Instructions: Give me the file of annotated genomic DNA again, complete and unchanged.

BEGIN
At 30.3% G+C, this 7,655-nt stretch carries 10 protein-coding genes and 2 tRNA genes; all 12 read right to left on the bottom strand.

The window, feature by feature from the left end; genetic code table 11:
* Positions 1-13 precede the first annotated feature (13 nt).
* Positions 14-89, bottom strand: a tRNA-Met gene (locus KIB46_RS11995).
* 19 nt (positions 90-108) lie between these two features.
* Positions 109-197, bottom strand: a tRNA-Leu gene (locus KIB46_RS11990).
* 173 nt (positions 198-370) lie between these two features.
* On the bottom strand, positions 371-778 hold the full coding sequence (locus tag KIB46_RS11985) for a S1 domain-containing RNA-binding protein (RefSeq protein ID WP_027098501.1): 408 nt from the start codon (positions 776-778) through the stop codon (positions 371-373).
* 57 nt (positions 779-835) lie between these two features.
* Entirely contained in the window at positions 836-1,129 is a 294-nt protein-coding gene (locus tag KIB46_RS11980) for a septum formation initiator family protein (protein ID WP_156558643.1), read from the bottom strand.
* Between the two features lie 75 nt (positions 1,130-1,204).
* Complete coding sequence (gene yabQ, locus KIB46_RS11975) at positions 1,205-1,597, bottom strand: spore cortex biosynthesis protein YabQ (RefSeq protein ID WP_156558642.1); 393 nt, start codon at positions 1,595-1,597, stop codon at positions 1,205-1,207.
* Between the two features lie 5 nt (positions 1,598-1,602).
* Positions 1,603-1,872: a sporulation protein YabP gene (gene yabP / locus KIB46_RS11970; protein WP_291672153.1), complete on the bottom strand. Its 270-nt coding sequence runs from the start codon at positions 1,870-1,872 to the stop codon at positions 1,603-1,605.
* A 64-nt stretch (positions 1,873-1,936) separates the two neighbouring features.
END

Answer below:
At 30.3% G+C, this 7,655-nt stretch carries 10 protein-coding genes and 2 tRNA genes; all 12 read right to left on the bottom strand.

The window, feature by feature from the left end; genetic code table 11:
* Positions 1-13 precede the first annotated feature (13 nt).
* Positions 14-89, bottom strand: a tRNA-Met gene (locus KIB46_RS11995).
* 19 nt (positions 90-108) lie between these two features.
* Positions 109-197, bottom strand: a tRNA-Leu gene (locus KIB46_RS11990).
* 173 nt (positions 198-370) lie between these two features.
* On the bottom strand, positions 371-778 hold the full coding sequence (locus tag KIB46_RS11985) for a S1 domain-containing RNA-binding protein (RefSeq protein ID WP_027098501.1): 408 nt from the start codon (positions 776-778) through the stop codon (positions 371-373).
* 57 nt (positions 779-835) lie between these two features.
* Entirely contained in the window at positions 836-1,129 is a 294-nt protein-coding gene (locus tag KIB46_RS11980) for a septum formation initiator family protein (protein ID WP_156558643.1), read from the bottom strand.
* Between the two features lie 75 nt (positions 1,130-1,204).
* Complete coding sequence (gene yabQ, locus KIB46_RS11975) at positions 1,205-1,597, bottom strand: spore cortex biosynthesis protein YabQ (RefSeq protein ID WP_156558642.1); 393 nt, start codon at positions 1,595-1,597, stop codon at positions 1,205-1,207.
* Between the two features lie 5 nt (positions 1,598-1,602).
* Positions 1,603-1,872: a sporulation protein YabP gene (gene yabP / locus KIB46_RS11970; protein WP_291672153.1), complete on the bottom strand. Its 270-nt coding sequence runs from the start codon at positions 1,870-1,872 to the stop codon at positions 1,603-1,605.
* A 64-nt stretch (positions 1,873-1,936) separates the two neighbouring features.